Explaining Seiko’s Legendary History In Swiss Chronometer Trials, With Live Pictures Of Its Landmark Astronomical Observatory Chronometer

By the late sixties Seiko dominated Swiss observatory chronometry trials, just before the contests were cancelled for good. At the end of the sixties, 226 Seiko wristwatches were certified by the Neuchâtel observatory and sold to the public as Astronomical Observatory Chronometers, making them amongst the rarest and most desirable Seiko timepieces ever.
Seiko-astronomical-observatory-chronometer-45GS-282291

Suwa Seikosha (now Seiko Epson) first participated in the chronometer contests organised by Observatoire Cantonal de Neuchâtel in 1963, submitting a quartz Crystal Chronometer clock in the marine chronometer category which placed tenth. That made Seiko the first company from outside Switzerland to finish in the top ten, and would mark the first of a string of chronometer contest victories.

Seiko only entered the Swiss chronometry contests after success in the domestic chronometer competitions organised by the Japanese government in the late fifties. Back in the day, in the glory days before the quartz crisis, observatory chronometer trials were important and prestigious events.

These trials – in Switzerland they were run by the observatories in Neuchâtel and Geneva – was where all the leading manufacturers of the day, amongst them Omega, Longines, Girard-Perregaux, tried to outdo each other. It was for such contests that movements like the Peseux 260, Longines 360 and Zenith 135 were developed, and also where these calibres earned their storied reputations. Success in the chronometer contests would be an important step in Seiko’s post-war development and international expansion.

After the respectable 10th placing with the Crystal Chronometer in 1963, both Seiko manufacturing subsidiaries Suwa Seikosha and Daini Seikosha (now Seiko Instruments Inc or SII) entered the 1964 Neuchâtel Observatory contest with mechanical wristwatch movements. Of all the movements submitted, the best finish was a miserable 144th, and not a single movement qualified as a chronometer.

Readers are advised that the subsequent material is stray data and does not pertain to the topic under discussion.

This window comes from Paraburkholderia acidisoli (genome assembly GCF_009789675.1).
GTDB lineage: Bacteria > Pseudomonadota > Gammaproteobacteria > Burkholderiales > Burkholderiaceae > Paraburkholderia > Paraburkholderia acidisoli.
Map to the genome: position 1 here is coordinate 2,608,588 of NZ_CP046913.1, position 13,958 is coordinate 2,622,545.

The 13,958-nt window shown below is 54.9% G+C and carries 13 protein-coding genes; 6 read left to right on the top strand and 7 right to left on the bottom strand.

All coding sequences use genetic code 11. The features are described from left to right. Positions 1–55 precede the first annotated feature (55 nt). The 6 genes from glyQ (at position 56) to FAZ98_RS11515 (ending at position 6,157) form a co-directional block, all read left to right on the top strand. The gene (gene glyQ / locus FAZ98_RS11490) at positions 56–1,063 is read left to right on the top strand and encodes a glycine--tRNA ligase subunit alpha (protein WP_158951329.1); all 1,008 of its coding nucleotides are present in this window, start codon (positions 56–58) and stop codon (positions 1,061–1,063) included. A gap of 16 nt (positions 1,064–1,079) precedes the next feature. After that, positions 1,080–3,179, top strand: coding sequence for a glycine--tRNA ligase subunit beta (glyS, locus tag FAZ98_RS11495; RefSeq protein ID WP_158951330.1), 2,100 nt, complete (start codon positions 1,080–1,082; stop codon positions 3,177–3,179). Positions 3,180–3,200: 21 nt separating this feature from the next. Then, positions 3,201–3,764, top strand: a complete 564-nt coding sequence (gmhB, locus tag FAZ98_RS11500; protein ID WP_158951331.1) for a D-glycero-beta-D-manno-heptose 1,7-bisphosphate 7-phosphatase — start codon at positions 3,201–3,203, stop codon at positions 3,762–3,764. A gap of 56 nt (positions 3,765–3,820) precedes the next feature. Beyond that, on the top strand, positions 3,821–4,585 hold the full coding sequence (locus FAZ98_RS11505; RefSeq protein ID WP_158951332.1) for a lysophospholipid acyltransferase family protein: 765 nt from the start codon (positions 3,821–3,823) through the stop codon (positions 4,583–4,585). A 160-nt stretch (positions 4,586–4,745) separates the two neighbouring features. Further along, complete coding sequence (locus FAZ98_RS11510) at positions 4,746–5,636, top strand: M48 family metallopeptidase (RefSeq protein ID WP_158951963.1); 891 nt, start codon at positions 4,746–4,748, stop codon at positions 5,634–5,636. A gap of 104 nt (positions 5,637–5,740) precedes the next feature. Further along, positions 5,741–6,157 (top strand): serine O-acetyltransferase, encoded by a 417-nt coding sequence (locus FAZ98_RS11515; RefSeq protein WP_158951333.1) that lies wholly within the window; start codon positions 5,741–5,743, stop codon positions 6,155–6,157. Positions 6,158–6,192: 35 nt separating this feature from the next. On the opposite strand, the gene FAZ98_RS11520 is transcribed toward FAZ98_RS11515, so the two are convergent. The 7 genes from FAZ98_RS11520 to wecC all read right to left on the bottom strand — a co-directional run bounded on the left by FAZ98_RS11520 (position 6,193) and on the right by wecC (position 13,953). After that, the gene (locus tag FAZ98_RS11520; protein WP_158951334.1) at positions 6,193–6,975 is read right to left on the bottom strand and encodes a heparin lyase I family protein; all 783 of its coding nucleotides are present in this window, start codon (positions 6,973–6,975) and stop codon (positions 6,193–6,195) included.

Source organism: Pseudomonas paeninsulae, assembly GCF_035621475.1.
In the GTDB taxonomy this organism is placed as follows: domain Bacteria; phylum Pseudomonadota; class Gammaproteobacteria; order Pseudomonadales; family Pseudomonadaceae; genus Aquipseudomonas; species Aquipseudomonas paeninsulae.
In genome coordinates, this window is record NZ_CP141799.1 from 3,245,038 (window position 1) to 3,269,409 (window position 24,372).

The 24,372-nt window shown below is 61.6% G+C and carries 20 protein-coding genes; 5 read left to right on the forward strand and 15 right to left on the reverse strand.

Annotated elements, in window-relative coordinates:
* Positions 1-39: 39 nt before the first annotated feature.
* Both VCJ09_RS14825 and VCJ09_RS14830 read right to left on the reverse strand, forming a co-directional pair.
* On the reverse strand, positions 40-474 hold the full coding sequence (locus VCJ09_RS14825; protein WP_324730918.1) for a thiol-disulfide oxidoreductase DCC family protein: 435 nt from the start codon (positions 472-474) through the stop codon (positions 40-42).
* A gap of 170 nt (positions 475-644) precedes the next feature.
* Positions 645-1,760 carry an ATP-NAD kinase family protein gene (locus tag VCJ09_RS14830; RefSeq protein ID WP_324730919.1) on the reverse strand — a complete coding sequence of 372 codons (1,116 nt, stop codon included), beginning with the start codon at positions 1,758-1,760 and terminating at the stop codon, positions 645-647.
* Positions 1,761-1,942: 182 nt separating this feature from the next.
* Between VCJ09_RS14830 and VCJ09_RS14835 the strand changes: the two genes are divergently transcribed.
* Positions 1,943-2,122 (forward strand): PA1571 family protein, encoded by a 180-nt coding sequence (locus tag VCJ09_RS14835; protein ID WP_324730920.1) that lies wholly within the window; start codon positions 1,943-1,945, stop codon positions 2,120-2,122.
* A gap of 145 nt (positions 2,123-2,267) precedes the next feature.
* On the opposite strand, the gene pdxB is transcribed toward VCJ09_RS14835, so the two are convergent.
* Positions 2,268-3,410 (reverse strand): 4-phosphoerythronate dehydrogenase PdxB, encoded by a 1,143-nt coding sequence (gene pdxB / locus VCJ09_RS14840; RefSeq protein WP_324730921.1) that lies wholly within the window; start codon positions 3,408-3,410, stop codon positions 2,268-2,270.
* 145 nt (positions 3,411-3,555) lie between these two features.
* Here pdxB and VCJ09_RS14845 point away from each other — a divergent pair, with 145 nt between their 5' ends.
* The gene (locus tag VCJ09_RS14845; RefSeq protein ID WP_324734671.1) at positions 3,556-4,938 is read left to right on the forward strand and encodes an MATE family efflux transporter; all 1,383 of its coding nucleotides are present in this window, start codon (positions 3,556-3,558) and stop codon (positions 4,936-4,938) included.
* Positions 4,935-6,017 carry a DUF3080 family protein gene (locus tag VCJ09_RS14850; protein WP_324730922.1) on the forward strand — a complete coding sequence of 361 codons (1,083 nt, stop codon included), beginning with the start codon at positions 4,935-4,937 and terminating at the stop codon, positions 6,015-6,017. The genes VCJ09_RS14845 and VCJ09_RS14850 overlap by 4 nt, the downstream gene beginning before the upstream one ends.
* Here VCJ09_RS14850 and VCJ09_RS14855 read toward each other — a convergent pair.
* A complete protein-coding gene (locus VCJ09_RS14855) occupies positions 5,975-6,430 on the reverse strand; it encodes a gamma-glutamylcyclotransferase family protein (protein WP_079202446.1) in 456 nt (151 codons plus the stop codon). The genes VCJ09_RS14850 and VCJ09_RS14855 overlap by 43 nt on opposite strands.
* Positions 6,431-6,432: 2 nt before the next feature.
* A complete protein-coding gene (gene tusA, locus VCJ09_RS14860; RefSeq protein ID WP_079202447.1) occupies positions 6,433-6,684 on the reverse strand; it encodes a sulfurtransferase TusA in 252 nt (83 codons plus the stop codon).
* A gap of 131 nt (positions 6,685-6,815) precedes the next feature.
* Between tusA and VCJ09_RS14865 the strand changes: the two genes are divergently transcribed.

Undeterred, both companies entered the contest a year later. That year, three movements from Seiko qualified as chronometers, with the best placing 114th. Daini Seikosha also finished sixth overall in the manufacturer rankings.

Things got even better in 1966, with 32 movements qualifying and the best placing ninth. Daini Seikosha rose to third place in the manufacturer rankings. In 1967, the best movement, a cal. 052, from Seiko took fourth place, out of a 62 movements which qualified as chronometers. The first placed manufacturer that year was Omega, followed by Daini Seikosha and Suwa Seikosha.

Interestingly, Seiko also entered cal. 052 movements running at 72,000 bph, but they did not do as well as the 36,000 bph calibres. One such 72,000 bph example, which placed 13th, is shown below.

13th place Seiko cal. 052 movement, serial no. 052123, running at 72,000 bph
The chronometer Bulletin de Marche for movement no. 052123
The prize certificate for movement no. 052123

Seiko never managed to do any better, for in 1968 the Neuchâtel Observatory cancelled its chronometer contests for good – 1967 was the last year it ran the contest. Seiko instead headed to Geneva for the Concours de Genève organised by the Observatory of Geneva.

In Geneva Seiko proceeded to take fourth to tenth place in the wristwatch movement category, with first to third place occupied by the quartz Beta 21 movement from Centre Electronique Horloger, an enterprise backed by the Swiss watch industry. That meant that the Seiko movements were the top finishers in the mechanical movement category.

After Seiko’s victories in 1968, the Geneva observatory then cancelled its contests in 1968, ending the long tradition of Swiss observatory timing trials.